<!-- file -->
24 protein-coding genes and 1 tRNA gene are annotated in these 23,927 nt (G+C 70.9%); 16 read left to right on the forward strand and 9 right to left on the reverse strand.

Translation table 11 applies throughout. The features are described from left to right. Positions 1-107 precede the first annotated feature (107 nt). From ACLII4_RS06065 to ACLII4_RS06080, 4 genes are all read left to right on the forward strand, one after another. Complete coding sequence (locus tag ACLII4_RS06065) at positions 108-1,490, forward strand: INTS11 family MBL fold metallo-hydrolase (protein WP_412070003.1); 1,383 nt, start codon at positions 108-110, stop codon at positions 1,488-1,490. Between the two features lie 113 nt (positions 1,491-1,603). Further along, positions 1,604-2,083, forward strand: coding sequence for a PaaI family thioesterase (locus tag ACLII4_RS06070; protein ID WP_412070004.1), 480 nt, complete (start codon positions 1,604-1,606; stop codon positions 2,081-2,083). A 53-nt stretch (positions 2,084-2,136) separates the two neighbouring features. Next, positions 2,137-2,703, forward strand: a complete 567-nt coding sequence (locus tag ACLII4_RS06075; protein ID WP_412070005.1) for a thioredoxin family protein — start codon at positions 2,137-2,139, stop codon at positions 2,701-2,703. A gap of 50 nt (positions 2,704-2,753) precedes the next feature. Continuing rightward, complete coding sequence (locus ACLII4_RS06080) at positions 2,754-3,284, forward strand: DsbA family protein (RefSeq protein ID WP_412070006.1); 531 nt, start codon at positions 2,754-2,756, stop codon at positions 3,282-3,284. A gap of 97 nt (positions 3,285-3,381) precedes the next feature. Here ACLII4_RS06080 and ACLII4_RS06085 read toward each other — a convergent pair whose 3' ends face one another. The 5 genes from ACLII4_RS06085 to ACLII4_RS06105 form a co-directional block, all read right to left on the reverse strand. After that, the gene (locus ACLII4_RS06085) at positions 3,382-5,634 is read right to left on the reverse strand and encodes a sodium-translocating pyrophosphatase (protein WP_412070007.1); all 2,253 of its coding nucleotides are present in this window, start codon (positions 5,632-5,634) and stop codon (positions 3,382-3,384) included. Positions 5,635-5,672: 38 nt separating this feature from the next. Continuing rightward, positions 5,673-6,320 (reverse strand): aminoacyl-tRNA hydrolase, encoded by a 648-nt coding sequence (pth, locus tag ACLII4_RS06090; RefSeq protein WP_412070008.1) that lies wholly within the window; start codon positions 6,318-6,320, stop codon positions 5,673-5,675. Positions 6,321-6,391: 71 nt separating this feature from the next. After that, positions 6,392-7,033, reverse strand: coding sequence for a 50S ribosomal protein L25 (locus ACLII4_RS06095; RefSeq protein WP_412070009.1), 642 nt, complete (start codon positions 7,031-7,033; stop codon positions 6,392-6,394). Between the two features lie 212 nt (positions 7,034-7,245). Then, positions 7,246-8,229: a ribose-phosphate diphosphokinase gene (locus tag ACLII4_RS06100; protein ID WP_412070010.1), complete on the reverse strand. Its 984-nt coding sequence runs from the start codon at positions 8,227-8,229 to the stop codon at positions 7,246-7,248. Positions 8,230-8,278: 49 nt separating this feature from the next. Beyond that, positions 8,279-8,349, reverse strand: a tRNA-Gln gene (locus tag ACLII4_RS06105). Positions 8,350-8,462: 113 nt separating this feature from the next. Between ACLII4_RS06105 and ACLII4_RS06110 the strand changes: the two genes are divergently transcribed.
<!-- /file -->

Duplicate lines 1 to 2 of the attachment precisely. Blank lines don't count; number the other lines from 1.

24 protein-coding genes and 1 tRNA gene are annotated in these 23,927 nt (G+C 70.9%); 16 read left to right on the forward strand and 9 right to left on the reverse strand.

Translation table 11 applies throughout. The features are described from left to right. Positions 1-107 precede the first annotated feature (107 nt). From ACLII4_RS06065 to ACLII4_RS06080, 4 genes are all read left to right on the forward strand, one after another. Complete coding sequence (locus tag ACLII4_RS06065) at positions 108-1,490, forward strand: INTS11 family MBL fold metallo-hydrolase (protein WP_412070003.1); 1,383 nt, start codon at positions 108-110, stop codon at positions 1,488-1,490. Between the two features lie 113 nt (positions 1,491-1,603). Further along, positions 1,604-2,083, forward strand: coding sequence for a PaaI family thioesterase (locus tag ACLII4_RS06070; protein ID WP_412070004.1), 480 nt, complete (start codon positions 1,604-1,606; stop codon positions 2,081-2,083). A 53-nt stretch (positions 2,084-2,136) separates the two neighbouring features. Next, positions 2,137-2,703, forward strand: a complete 567-nt coding sequence (locus tag ACLII4_RS06075; protein ID WP_412070005.1) for a thioredoxin family protein — start codon at positions 2,137-2,139, stop codon at positions 2,701-2,703. A gap of 50 nt (positions 2,704-2,753) precedes the next feature. Continuing rightward, complete coding sequence (locus ACLII4_RS06080) at positions 2,754-3,284, forward strand: DsbA family protein (RefSeq protein ID WP_412070006.1); 531 nt, start codon at positions 2,754-2,756, stop codon at positions 3,282-3,284. A gap of 97 nt (positions 3,285-3,381) precedes the next feature. Here ACLII4_RS06080 and ACLII4_RS06085 read toward each other — a convergent pair whose 3' ends face one another. The 5 genes from ACLII4_RS06085 to ACLII4_RS06105 form a co-directional block, all read right to left on the reverse strand. After that, the gene (locus ACLII4_RS06085) at positions 3,382-5,634 is read right to left on the reverse strand and encodes a sodium-translocating pyrophosphatase (protein WP_412070007.1); all 2,253 of its coding nucleotides are present in this window, start codon (positions 5,632-5,634) and stop codon (positions 3,382-3,384) included. Positions 5,635-5,672: 38 nt separating this feature from the next. Continuing rightward, positions 5,673-6,320 (reverse strand): aminoacyl-tRNA hydrolase, encoded by a 648-nt coding sequence (pth, locus tag ACLII4_RS06090; RefSeq protein WP_412070008.1) that lies wholly within the window; start codon positions 6,318-6,320, stop codon positions 5,673-5,675. Positions 6,321-6,391: 71 nt separating this feature from the next. After that, positions 6,392-7,033, reverse strand: coding sequence for a 50S ribosomal protein L25 (locus ACLII4_RS06095; RefSeq protein WP_412070009.1), 642 nt, complete (start codon positions 7,031-7,033; stop codon positions 6,392-6,394). Between the two features lie 212 nt (positions 7,034-7,245). Then, positions 7,246-8,229: a ribose-phosphate diphosphokinase gene (locus tag ACLII4_RS06100; protein ID WP_412070010.1), complete on the reverse strand. Its 984-nt coding sequence runs from the start codon at positions 8,227-8,229 to the stop codon at positions 7,246-7,248. Positions 8,230-8,278: 49 nt separating this feature from the next. Beyond that, positions 8,279-8,349, reverse strand: a tRNA-Gln gene (locus tag ACLII4_RS06105). Positions 8,350-8,462: 113 nt separating this feature from the next. Between ACLII4_RS06105 and ACLII4_RS06110 the strand changes: the two genes are divergently transcribed.